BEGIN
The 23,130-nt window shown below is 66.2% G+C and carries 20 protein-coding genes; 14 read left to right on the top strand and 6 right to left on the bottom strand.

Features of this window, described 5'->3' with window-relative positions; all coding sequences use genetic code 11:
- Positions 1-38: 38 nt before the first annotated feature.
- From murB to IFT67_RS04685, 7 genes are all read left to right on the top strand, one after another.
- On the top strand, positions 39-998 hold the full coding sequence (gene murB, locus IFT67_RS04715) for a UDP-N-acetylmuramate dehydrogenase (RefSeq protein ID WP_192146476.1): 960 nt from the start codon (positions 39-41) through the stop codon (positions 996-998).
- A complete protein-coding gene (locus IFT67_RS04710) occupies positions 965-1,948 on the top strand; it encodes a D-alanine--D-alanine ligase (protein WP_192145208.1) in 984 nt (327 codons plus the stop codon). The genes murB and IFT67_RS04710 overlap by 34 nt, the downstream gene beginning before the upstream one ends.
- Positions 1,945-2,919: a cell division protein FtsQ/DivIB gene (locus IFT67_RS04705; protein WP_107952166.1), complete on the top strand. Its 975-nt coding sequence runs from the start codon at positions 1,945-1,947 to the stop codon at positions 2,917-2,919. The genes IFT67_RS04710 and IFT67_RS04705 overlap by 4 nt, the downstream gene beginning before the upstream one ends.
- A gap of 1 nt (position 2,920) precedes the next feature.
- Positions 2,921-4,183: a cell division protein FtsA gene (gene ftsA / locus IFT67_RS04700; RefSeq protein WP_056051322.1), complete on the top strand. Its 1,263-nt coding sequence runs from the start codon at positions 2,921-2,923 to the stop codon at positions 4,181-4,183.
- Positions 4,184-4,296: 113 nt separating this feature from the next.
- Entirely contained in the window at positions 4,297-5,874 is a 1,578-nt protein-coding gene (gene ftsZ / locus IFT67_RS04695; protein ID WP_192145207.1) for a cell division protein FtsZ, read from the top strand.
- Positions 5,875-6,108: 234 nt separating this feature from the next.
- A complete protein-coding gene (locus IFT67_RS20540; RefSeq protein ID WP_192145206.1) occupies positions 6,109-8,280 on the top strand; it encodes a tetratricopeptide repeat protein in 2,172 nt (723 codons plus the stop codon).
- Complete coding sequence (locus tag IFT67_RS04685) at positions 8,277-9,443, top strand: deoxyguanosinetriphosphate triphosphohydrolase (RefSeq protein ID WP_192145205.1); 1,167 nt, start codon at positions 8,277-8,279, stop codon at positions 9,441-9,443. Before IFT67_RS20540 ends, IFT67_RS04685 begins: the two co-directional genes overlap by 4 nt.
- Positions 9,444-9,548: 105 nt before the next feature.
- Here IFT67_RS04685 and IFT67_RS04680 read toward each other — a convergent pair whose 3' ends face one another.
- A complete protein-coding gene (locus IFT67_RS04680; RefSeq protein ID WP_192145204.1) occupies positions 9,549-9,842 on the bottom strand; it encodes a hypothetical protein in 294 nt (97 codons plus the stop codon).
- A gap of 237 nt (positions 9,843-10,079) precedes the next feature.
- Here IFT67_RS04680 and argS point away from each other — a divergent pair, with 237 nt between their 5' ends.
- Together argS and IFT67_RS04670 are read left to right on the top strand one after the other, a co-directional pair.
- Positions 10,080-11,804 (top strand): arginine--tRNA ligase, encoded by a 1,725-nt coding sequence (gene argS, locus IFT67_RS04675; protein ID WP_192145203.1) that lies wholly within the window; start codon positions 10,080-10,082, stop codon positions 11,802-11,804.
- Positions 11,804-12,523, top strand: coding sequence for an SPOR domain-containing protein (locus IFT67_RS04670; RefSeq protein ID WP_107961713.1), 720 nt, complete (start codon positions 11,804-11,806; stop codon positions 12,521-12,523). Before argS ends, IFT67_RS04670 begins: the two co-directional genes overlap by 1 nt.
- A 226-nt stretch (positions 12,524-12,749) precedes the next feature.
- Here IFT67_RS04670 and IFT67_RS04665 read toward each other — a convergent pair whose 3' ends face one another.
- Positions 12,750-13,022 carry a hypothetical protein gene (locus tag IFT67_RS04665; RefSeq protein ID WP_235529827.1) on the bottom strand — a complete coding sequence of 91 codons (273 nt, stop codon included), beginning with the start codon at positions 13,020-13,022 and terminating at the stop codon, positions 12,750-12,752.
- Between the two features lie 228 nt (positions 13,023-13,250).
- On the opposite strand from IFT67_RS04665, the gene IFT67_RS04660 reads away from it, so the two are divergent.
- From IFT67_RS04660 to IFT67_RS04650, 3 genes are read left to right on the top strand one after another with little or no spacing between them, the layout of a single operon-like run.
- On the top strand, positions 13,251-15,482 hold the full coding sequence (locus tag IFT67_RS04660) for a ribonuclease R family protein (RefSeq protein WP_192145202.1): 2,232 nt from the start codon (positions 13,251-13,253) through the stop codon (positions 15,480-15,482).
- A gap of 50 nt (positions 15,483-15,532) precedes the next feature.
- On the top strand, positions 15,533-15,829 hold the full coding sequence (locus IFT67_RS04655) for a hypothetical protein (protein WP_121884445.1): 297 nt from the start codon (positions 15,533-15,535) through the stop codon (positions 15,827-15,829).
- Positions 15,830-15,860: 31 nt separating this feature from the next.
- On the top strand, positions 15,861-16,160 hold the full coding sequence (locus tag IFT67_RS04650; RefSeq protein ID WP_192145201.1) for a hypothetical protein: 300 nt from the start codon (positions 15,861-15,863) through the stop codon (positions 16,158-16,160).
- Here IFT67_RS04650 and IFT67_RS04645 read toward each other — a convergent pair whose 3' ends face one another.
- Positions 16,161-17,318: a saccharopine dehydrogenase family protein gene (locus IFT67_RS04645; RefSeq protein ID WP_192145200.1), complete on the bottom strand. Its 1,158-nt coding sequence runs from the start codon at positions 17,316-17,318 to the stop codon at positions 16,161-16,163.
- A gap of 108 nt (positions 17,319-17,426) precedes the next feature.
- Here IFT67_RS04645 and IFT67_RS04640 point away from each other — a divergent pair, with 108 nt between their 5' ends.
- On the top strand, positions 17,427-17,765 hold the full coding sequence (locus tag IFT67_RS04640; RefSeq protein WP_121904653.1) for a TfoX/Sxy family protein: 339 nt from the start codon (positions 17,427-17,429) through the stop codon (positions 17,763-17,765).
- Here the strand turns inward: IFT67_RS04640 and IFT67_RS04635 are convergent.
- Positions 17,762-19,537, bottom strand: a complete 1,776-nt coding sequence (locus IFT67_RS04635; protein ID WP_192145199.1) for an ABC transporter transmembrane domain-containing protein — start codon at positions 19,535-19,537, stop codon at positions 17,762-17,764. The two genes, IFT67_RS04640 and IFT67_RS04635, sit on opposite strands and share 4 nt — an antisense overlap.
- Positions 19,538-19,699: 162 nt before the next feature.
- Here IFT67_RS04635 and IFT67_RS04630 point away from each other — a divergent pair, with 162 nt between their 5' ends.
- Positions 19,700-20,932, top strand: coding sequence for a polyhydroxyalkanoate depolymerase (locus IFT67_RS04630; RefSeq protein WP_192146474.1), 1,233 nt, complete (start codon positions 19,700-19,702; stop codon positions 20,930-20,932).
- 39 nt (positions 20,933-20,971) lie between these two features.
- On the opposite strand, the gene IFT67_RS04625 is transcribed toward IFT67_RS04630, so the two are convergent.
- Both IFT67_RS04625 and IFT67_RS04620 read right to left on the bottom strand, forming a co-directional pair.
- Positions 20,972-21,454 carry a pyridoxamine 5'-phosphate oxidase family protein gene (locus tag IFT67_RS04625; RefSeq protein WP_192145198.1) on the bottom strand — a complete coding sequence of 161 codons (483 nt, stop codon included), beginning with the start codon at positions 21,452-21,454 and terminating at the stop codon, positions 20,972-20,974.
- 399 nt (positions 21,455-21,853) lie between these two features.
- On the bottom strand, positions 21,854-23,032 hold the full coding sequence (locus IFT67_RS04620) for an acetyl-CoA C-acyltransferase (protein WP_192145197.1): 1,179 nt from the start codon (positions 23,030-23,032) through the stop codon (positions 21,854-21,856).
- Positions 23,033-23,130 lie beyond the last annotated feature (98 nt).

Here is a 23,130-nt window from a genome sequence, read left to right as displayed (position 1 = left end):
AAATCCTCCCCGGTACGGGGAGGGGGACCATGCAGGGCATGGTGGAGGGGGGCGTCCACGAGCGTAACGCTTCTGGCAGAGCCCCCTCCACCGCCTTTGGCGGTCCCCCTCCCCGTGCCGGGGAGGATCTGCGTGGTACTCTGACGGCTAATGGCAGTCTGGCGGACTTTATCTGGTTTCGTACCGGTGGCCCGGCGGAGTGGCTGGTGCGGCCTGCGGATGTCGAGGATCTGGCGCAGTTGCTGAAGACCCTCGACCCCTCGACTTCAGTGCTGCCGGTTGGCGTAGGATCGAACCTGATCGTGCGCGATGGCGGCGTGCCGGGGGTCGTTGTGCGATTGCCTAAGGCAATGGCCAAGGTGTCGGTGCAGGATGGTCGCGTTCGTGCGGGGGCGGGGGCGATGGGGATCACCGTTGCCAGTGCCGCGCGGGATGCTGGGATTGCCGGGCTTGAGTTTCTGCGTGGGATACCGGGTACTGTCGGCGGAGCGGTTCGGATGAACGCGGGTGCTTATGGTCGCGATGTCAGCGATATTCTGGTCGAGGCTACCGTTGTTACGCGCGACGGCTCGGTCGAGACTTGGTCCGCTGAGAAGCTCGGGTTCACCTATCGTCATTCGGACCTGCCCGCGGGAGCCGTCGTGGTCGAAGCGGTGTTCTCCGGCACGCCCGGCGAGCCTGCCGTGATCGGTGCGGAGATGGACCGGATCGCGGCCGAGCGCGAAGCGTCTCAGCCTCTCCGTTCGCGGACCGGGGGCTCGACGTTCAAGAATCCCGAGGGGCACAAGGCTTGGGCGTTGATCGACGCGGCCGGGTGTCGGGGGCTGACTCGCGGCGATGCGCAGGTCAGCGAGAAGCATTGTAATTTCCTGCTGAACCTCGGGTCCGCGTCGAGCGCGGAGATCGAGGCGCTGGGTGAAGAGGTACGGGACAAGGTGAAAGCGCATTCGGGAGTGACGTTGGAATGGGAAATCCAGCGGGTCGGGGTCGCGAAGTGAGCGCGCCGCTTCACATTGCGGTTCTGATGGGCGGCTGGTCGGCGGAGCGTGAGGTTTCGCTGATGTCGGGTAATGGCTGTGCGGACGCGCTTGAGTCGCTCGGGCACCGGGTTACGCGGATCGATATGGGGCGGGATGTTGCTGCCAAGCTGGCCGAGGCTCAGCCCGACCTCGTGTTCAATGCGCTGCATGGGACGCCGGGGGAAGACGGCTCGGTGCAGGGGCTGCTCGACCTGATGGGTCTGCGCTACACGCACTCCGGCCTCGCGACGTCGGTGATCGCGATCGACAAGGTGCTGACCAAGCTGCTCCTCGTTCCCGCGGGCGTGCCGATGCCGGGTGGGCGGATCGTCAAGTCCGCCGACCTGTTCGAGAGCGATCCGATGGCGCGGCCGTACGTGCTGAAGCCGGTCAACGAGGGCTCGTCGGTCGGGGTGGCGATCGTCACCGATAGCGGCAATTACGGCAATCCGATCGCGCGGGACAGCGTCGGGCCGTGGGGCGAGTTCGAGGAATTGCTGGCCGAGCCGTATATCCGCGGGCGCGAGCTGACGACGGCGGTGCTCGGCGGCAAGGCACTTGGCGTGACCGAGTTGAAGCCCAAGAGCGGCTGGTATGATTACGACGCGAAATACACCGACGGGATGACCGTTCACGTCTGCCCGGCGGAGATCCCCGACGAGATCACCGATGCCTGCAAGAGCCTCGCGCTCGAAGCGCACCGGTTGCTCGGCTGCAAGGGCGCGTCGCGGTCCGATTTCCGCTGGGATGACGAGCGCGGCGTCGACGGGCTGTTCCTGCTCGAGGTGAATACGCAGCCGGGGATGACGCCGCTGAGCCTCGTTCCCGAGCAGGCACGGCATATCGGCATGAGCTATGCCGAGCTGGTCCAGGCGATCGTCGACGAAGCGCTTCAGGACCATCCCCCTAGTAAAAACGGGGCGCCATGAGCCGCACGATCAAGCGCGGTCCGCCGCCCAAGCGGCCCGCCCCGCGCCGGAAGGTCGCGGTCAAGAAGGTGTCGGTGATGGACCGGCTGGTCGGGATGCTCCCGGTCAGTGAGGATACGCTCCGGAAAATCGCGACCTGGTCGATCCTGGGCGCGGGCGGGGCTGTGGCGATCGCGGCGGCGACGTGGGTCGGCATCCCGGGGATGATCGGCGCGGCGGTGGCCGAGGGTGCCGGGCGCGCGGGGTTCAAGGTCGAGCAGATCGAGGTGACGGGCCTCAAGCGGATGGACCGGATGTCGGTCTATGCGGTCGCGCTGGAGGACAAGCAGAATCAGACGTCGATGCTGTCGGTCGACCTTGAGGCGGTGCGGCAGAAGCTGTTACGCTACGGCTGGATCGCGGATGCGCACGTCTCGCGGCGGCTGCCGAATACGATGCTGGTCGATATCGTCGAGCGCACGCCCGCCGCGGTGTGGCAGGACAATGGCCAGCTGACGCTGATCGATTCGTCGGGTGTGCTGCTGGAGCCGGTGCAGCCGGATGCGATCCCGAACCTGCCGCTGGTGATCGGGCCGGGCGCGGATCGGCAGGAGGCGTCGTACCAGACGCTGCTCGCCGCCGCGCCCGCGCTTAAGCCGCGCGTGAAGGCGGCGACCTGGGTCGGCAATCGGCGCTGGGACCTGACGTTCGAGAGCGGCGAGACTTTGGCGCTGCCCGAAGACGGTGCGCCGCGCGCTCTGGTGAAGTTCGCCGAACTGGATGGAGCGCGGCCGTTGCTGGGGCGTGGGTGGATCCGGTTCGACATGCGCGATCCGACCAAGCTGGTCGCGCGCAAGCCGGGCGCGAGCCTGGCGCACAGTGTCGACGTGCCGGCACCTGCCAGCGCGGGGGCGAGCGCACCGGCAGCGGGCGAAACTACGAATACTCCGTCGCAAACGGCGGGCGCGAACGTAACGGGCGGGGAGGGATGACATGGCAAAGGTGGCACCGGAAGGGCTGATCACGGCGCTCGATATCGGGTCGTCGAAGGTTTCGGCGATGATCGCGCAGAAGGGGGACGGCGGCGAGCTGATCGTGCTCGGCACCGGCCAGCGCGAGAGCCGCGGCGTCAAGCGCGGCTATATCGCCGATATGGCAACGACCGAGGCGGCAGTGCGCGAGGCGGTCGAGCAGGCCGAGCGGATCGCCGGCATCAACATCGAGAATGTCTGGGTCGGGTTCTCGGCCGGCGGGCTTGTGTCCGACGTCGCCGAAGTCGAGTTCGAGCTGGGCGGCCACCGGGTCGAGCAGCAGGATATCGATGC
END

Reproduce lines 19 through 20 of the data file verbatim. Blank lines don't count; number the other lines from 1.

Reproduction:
- Here IFT67_RS04680 and argS point away from each other — a divergent pair, with 237 nt between their 5' ends.
- Together argS and IFT67_RS04670 are read left to right on the top strand one after the other, a co-directional pair.